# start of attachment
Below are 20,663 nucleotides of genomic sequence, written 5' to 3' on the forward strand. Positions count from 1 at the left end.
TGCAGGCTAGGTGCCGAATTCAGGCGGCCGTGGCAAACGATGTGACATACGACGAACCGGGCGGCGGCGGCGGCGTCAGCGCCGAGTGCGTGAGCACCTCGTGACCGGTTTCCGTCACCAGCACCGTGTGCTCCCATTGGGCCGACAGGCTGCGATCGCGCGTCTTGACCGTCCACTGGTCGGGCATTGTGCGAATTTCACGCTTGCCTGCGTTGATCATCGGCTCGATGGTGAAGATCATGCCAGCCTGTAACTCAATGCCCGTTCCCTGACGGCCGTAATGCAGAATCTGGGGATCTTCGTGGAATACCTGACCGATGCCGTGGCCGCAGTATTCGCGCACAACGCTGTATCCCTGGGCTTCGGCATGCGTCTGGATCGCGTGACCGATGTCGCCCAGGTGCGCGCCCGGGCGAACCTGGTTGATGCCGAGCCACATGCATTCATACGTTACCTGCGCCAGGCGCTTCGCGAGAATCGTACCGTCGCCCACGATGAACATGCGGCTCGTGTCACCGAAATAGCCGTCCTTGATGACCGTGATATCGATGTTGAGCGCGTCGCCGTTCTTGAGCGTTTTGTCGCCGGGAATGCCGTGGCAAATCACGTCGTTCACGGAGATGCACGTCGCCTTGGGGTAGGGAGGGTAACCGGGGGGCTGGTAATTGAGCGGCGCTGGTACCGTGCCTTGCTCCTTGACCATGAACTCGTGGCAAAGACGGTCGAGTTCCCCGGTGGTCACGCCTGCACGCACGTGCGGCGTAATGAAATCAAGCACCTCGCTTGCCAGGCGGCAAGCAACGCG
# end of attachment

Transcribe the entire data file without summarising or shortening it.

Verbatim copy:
Below are 20,663 nucleotides of genomic sequence, written 5' to 3' on the forward strand. Positions count from 1 at the left end.
TGCAGGCTAGGTGCCGAATTCAGGCGGCCGTGGCAAACGATGTGACATACGACGAACCGGGCGGCGGCGGCGGCGTCAGCGCCGAGTGCGTGAGCACCTCGTGACCGGTTTCCGTCACCAGCACCGTGTGCTCCCATTGGGCCGACAGGCTGCGATCGCGCGTCTTGACCGTCCACTGGTCGGGCATTGTGCGAATTTCACGCTTGCCTGCGTTGATCATCGGCTCGATGGTGAAGATCATGCCAGCCTGTAACTCAATGCCCGTTCCCTGACGGCCGTAATGCAGAATCTGGGGATCTTCGTGGAATACCTGACCGATGCCGTGGCCGCAGTATTCGCGCACAACGCTGTATCCCTGGGCTTCGGCATGCGTCTGGATCGCGTGACCGATGTCGCCCAGGTGCGCGCCCGGGCGAACCTGGTTGATGCCGAGCCACATGCATTCATACGTTACCTGCGCCAGGCGCTTCGCGAGAATCGTACCGTCGCCCACGATGAACATGCGGCTCGTGTCACCGAAATAGCCGTCCTTGATGACCGTGATATCGATGTTGAGCGCGTCGCCGTTCTTGAGCGTTTTGTCGCCGGGAATGCCGTGGCAAATCACGTCGTTCACGGAGATGCACGTCGCCTTGGGGTAGGGAGGGTAACCGGGGGGCTGGTAATTGAGCGGCGCTGGTACCGTGCCTTGCTCCTTGACCATGAACTCGTGGCAAAGACGGTCGAGTTCCCCGGTGGTCACGCCTGCACGCACGTGCGGCGTAATGAAATCAAGCACCTCGCTTGCCAGGCGGCAAGCAACGCG